It’s Strange News of the week on this episode of Stuff They Don’t Want You To Know, so Ben Bowlin and Noel Brown take a deep dive into the late Prince Philip’s love for UFOs as well as the ongoing political situation in Myanmar. Apparently the Duke of Edinburgh was an alien enthusiast as far back as World War II; he had a massive collection of books about UFOs and subscribed to a quarterly UK magazine called Flying Saucer Review. Did he know something, as a royal head of state, that we don’t know? Was he privy to some classified information that supported his belief in extraterrestrial life? Or was he simply a human being, with human eccentricities and quirks?
Prince Philip charged his equerry – a kind of assistant to royalty – Sir Peter Horsley with looking into “credible accounts” of UFOs or alien encounters in 1953; the prince believed that if Horsley brought people to Buckingham Palace to tell their story, it would be “better than any truth serum” because no one “would dare lie” to a member of the royal family. Horsley himself believed he had met an extraterrestrial, who he called Mr. Janus. He told the Daily Mail that Janus seemed to have telepathic abilities and wanted to meet Prince Philip because he “was a man of great vision” who “understood the relationship between man and nature, which will prove to be of great importance in future galactic harmony.” Ben and Noel also get into the member of the royal family who got Philip interested in UFOs, the possibility that he was told classified information at state dinners or political functions, and the usefulness of money and social status to define you as a “noted eccentric” instead of a “raging lunatic.”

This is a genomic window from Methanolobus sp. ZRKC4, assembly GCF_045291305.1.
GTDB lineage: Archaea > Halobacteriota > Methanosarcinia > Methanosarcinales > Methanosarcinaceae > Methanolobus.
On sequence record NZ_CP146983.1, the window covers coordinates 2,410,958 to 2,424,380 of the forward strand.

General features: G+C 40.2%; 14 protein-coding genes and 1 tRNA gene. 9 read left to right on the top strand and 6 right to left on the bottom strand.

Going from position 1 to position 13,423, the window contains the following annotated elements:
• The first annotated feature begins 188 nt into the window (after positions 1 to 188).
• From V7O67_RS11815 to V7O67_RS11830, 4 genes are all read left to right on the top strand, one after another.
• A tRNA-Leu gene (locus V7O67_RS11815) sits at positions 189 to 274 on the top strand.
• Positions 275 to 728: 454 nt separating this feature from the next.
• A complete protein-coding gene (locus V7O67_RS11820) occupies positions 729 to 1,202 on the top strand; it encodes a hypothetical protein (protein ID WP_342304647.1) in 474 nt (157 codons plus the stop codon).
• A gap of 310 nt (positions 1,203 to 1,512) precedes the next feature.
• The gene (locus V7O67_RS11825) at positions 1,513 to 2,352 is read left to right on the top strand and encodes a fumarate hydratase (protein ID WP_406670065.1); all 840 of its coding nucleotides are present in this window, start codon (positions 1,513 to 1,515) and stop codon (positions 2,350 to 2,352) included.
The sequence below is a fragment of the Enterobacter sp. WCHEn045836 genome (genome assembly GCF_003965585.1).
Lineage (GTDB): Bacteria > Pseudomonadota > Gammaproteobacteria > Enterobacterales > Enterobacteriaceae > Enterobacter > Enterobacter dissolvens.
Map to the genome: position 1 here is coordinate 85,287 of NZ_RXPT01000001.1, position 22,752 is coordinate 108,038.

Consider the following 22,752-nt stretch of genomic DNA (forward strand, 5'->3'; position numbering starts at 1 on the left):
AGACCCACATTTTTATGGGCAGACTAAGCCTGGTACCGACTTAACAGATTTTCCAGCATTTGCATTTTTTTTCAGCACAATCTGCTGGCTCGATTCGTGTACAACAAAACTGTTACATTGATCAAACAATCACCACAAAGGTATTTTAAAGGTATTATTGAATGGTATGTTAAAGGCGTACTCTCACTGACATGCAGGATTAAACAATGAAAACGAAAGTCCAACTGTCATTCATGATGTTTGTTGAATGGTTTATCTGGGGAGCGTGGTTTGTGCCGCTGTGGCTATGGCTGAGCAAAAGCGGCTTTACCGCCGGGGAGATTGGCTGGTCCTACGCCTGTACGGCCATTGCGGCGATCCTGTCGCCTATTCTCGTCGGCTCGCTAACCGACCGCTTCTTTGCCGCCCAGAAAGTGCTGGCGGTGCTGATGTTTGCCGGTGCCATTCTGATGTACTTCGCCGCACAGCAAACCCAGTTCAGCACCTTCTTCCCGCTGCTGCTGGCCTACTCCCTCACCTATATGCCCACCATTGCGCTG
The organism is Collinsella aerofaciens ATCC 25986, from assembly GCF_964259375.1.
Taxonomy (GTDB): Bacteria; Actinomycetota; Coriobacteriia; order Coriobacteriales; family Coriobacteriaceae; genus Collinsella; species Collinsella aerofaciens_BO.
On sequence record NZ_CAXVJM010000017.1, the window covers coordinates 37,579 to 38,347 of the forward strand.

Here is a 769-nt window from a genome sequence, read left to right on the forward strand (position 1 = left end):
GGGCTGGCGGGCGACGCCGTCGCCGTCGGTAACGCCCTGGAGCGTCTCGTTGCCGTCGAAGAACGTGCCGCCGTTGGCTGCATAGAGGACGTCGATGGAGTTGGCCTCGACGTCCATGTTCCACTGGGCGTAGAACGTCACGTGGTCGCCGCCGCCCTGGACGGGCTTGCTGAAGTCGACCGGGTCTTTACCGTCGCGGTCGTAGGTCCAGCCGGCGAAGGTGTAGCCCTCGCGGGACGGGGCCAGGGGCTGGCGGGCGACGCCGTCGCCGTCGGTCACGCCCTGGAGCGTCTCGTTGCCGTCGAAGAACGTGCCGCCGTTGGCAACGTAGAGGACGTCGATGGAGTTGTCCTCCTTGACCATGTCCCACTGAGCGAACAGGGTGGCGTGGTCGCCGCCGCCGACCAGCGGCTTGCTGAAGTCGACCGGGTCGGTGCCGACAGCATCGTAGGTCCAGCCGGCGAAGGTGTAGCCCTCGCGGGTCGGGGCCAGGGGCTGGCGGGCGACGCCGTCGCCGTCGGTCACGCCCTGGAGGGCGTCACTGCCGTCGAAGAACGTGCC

After that, the fun’s over as they get into the tricky situation in Myanmar. This country, nestled between Thailand and Bangladesh, was ruled by the military until 2012, when quasi-democratic rule was established, allowing for open elections. However, on November 8, 2020, the National League for Democracy won 83% of the seats in Parliament, leading the military to claim fraud and declare a national emergency, allowing them to rule the country for at least one year. Since then, peaceful protests have turned violent; the military has killed over 600 people and detained and tortured thousands more. They also began a secret trial for the party leader, Aung San Suu Kyi, without allowing her any legal representation. What do the other major powers in the region, like China, India, and Japan, think about this? What could be the military’s next move? Is democracy doomed in Myanmar? Who stands to benefit from Myanmar’s destabilization? Join Ben and Noel to find out on this episode of Stuff They Don’t Want You To Know.
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